Sex therapist Rosara Torrisi and Lila Abbate, a physical therapist, figured some Valentine’s visitors to Plandome Road in Manhasset might want more than flowers and a candle-lit dinner.
Their seminar event on Feb. 24, called “Wine, Chocolate and Sex Positions Over 60,” seeks to help elderly residents overcome the physical and emotional impediments to attaining fulfilling sexual lives.
“I really see sexuality as a whole life experience,” Torrisi said. “Culturally, we talk about it ending at age 35. Some people reach out and say I want to feel as good as before or even better now.”
Torrisi noted that improved communication skills as well as the presence of a long-term partner can help someone have better sex as they age.
But Abbate pointed out some sexual challenges that come with getting older.
“Women have issues related to menopause, and men can have low testosterone,” she said. “There can be orthopedic issues in the hips, knees and back. I show them what positions they can be in and have it not be painful. Some things you used to do when you were younger, you can’t do now. That can take an emotional toll on people as they age. Rosara talks about the emotional aspect of some of the positions.”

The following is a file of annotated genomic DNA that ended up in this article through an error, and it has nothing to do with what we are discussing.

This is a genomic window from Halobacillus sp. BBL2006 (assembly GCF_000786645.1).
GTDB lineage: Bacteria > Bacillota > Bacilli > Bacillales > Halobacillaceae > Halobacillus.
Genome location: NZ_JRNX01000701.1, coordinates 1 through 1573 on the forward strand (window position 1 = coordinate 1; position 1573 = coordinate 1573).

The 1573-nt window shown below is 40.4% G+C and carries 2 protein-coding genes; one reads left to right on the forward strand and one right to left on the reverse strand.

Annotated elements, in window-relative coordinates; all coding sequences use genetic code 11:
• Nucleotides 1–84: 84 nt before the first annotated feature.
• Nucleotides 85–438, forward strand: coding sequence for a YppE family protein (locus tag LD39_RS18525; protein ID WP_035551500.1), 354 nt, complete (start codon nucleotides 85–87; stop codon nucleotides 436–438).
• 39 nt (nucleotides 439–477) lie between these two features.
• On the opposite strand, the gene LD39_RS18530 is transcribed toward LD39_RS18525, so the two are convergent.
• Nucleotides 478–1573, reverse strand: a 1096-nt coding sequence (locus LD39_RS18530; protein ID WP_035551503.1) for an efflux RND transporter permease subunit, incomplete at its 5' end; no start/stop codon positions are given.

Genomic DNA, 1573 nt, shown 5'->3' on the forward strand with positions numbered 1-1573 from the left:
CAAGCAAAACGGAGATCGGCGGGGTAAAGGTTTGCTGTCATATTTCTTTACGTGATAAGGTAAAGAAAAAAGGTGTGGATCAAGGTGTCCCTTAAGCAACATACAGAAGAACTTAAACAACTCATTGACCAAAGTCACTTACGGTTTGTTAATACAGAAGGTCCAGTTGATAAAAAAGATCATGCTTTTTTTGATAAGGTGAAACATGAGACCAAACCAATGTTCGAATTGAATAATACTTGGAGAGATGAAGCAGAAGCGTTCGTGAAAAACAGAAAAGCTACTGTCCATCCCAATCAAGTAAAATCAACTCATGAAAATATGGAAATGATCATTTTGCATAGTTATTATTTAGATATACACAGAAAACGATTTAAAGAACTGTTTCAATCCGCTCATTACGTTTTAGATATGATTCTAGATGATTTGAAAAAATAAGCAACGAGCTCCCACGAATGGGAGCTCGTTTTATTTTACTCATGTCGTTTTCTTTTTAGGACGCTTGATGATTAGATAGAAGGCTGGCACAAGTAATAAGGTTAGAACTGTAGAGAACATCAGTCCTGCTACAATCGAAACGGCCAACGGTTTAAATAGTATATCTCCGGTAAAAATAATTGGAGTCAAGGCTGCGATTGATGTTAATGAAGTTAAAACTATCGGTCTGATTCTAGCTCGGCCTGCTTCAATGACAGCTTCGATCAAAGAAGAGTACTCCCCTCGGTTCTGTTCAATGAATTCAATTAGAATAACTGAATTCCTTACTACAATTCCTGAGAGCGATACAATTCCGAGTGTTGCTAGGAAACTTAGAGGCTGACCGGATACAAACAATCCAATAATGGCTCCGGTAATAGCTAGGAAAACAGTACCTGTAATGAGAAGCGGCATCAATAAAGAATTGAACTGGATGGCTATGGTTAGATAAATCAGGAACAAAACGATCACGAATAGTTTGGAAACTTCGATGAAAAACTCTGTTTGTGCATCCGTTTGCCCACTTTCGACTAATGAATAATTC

“These patients were suffering in silence but now they can be treated,” Abbate added.
New Dimensions Physical Therapy, Abbate’s practice specializing in orthopedic, spinal and pelvic dsyfunction, has operated since 2005. A year ago, Torrisi opened a branch of her Long Island Institute of Sex Therapy in the same office space at 75 Plandome Road.
Torrisi received a master’s degree in social work from Columbia University, and a master’s in education and a Ph.D. in human sexuality from Widener University in Chester, Pennsylvania.
Abbate completed a master’s in physical therapy at the Touro College campus in Dix Hills. She went on to earn an advanced master’s degree in manual orthopedic physical therapy and Doctor of Physical Therapy at the Touro College campus in Bay Shore.
“We have overlapping work together with people who have pelvic pain issues and sexuality issues,” Torrisi said.
Though a few patients meet with both specialists, most see one or the other.
“I worked with a couple. The woman was 94 years old and the man was 88 years old,” Abbate said. “They had something going wrong and had to fix it. I can’t get into details but when I fixed it they were happy.”
The Feb. 10 event is the first in a series of sex-related seminars that Abbate and Torrisi aim to hold over the coming year.
“We’re inviting people into our space to see it’s not so scary,” Torrisi said. “We’re not crazy people talking about sex all day long. It’s a fun, life-enhancing experience.”
The events include “A How-to on Menopausal Sex” and “Reviving Your Sex Life after a Baby.”
“People want to be intimate,” Abbate said. “Sex is not only for 20-year-olds. Everybody wants to have some.”